Ladies and Gentlemen,

The focus now in the negotiations is on translating these commitments into the legal binding text of an EU-UK Withdrawal Agreement.

This is a complex exercise, both legally and politically, and there is no doubt but that we will face many challenges. We are entering another critical period. The UK needs to engage positively in the drafting of the withdrawal agreement to demonstrate clearly that it will live up to all the commitments they gave in the first phase of the negotiations.

It will be for the European Council to judge whether there has been satisfactory progress on delivering on these commitments, so that work can then be taken forward on finalising a transitional arrangement, and on scoping out the framework for the EU’s longer-term, post-transition, future relationship with the UK.

As regards later negotiations on the future relationship, these too will raise difficult issues.

There will be a particular emphasis on trade, but there is a wide range of other questions to be settled too, including some fundamental and overarching elements to negotiate.

If the UK is indeed to enjoy the closest possible relationship with the EU, its own regulatory rules and structures will need to be, at a minimum, closely aligned with those of the Union. Can this be achieved? How will it be monitored and enforced? How will disputes be settled?

The European Union has made clear that, in these negotiations, it will not compromise on the integrity of the four freedoms of movement – of capital, people, goods and services – which are the basis of the internal market which lies at the heart of the project. Nor can the United Kingdom enjoy privileges and flexibilities outside the EU which it does not have within. Being outside cannot be the same as being inside.

Within those parameters, I am sure that the Union will be imaginative and open. Indeed, the growing strength of the EU economy, its new mood of cautious optimism, should all allow it to be more generous - if of course the UK can settle on its own approach and bring this to the negotiating table. Its inability to do so thus far is causing concern across Europe.

There remains the hugely difficult question of what has up to now been the free movement of EU workers to the UK. After Brexit – this will be classed as immigration. The answer to which will have a major impact on the overall EU attitude. The debate is fierce.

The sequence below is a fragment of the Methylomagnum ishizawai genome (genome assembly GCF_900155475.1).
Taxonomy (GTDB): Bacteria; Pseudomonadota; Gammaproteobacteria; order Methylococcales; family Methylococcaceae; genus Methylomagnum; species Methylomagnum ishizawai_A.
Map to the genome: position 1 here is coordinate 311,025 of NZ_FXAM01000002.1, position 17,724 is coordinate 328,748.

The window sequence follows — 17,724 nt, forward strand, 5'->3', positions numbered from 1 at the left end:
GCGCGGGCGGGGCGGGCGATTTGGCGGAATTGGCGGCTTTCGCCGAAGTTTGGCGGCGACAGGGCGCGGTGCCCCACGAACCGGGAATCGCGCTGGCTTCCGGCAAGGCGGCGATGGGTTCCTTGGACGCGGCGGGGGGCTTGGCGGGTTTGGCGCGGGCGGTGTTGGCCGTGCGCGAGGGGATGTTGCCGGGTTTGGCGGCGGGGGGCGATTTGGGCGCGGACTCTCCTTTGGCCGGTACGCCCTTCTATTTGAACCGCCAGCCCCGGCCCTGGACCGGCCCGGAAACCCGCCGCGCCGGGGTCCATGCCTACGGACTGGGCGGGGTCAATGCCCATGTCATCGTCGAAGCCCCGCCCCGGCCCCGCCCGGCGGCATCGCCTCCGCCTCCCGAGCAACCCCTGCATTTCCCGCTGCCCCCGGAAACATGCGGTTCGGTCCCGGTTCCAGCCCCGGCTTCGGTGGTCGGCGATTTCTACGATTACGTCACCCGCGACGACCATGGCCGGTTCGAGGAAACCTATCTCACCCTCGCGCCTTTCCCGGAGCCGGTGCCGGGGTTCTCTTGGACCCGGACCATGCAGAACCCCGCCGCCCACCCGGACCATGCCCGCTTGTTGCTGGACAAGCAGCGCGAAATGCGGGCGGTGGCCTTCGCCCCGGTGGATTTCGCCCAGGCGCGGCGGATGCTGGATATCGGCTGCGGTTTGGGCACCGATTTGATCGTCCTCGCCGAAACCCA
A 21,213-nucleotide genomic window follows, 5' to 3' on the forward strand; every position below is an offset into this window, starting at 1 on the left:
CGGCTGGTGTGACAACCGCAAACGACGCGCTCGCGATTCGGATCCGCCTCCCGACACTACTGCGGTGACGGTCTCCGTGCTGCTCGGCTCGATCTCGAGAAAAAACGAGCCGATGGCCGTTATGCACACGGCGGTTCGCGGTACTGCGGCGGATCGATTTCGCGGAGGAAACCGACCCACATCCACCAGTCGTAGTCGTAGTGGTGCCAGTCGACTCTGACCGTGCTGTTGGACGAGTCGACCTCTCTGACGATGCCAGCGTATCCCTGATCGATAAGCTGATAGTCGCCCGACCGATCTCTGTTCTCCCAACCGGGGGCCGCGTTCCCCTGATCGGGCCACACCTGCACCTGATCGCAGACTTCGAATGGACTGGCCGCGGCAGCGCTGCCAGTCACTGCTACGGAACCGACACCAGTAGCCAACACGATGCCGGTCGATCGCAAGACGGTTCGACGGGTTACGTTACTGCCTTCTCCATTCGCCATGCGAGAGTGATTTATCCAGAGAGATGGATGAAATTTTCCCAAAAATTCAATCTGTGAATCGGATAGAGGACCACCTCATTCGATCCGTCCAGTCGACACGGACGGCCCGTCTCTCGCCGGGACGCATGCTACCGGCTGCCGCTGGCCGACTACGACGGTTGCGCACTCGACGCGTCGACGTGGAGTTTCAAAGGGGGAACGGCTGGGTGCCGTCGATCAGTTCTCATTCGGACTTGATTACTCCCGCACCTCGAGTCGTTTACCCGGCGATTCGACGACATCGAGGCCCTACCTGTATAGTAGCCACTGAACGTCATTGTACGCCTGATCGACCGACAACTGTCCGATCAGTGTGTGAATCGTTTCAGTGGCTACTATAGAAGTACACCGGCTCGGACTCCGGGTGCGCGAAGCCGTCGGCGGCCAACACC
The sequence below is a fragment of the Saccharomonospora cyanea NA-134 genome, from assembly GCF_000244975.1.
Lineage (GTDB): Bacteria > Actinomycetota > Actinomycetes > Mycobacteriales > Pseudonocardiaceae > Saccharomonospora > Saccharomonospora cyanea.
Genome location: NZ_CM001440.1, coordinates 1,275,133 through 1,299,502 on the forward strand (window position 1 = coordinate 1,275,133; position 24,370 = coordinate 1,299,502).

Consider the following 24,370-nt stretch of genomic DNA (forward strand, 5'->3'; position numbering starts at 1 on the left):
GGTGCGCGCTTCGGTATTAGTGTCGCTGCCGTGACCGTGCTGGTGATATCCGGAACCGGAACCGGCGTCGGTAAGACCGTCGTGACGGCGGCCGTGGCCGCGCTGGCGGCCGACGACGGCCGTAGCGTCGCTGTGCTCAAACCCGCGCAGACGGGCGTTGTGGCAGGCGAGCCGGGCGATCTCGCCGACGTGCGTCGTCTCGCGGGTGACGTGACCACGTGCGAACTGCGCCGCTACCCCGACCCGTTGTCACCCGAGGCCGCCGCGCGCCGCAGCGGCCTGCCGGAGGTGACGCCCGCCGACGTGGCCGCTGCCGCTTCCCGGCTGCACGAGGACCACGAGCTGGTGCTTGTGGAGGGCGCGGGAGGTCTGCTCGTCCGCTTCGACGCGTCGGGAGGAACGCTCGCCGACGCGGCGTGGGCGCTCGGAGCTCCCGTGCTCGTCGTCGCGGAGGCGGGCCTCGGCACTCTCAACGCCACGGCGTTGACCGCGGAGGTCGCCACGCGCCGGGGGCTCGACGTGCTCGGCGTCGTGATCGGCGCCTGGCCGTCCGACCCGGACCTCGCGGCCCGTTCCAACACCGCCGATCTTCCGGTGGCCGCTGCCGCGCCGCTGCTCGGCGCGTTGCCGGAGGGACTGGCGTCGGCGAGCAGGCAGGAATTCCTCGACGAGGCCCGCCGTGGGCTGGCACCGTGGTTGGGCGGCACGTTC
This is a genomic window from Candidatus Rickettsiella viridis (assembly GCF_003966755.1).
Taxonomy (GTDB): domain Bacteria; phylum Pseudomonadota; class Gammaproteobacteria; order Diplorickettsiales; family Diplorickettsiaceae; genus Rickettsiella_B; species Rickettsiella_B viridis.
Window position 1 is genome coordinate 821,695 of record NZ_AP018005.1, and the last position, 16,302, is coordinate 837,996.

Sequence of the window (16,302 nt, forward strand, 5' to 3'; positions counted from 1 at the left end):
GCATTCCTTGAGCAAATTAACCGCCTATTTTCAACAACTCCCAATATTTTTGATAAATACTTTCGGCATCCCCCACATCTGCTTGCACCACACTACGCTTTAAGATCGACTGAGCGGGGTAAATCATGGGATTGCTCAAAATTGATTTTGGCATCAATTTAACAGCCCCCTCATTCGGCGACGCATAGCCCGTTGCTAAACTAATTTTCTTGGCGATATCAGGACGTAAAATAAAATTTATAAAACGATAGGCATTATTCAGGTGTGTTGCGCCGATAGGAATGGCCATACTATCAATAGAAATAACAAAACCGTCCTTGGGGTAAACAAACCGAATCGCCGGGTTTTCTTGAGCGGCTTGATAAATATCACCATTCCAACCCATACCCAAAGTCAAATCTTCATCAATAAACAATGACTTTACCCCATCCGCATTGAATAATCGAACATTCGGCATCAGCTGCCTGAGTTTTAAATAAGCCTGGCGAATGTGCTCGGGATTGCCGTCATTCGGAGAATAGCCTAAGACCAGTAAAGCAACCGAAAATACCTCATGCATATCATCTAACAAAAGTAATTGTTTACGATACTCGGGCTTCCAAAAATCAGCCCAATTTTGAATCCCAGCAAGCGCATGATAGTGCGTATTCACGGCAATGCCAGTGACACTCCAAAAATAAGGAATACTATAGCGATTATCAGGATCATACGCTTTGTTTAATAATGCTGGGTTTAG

We are hopeful that it will be easier to reach agreement on co-operation on issues such as counter-terrorism, combating organised crime, and foreign and security policy. The developing relationship between the EU and NATO – which Ireland supports, will assist in this - as long as the autonomy of the two organisations is clearly respected.

Brexit also has an impact on the political process within Northern Ireland. Despite the best efforts of both Governments in recent months, and especially in recent weeks, it is deeply regrettable that there is at present no power-sharing Executive in place. However, we will not give up.

While the immediate disagreement between the parties in Belfast is not focused on Brexit, the prospect of the UK exit, whether hard or soft, is a fundamental political issue now in Northern Ireland. A majority of people in Northern Ireland voted against Brexit; however, the two major parties have sharply different views on it. The additional challenge for the political process is to establish some common ground on addressing the practical challenges which arise for Northern Ireland under any scenario.

The Irish Government is doing its very best to protect the interests of Northern Ireland, which are also the interests of the island of Ireland as a whole.

However, there is no substitute for the power-sharing Executive as the authentic, direct voice of the people of Northern Ireland on Brexit – and one which badly needs to be heard in London, in Brussels, and in Dublin. The Irish Government wants to work in partnership with a Northern Ireland Executive to deal with the all-island challenges of Brexit.

Our strong view is that many of the problems posed by Brexit for the island of Ireland, both in terms of protecting the gains of the peace process but also in terms of our wider economic and political concerns, would be best resolved by the UK’s remaining in the Customs Union and Single Market, or in equivalent arrangements.

This is now recognised by many politicians and commentators in Britain. However, this remains ultimately a decision for the UK, and one which we hope the British Government will reflect on carefully.

Ireland faces these unprecedented challenges with one absolute certainty: we are more than ever committed to its membership of the EU. This was the existential choice of our people in 1972 and it has never been seriously called into question – in the most recent polls, over 80 per cent of Irish people support EU membership.